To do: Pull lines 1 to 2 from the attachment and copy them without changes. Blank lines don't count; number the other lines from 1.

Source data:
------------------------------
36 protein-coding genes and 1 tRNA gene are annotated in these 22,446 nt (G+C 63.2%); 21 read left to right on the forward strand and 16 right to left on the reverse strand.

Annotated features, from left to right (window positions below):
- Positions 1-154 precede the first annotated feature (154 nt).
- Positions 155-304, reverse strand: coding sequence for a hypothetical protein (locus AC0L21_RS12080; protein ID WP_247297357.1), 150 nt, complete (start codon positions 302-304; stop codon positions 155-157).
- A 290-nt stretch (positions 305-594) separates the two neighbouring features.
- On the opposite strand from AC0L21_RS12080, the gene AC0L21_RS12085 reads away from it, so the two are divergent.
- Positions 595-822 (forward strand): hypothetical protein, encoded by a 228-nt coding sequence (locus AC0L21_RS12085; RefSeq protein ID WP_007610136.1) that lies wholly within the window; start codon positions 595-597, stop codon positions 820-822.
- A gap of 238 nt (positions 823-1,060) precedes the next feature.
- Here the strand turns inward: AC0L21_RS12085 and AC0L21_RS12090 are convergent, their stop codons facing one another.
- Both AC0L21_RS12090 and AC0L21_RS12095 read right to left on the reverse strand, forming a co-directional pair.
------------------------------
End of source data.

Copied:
36 protein-coding genes and 1 tRNA gene are annotated in these 22,446 nt (G+C 63.2%); 21 read left to right on the forward strand and 16 right to left on the reverse strand.

Annotated features, from left to right (window positions below):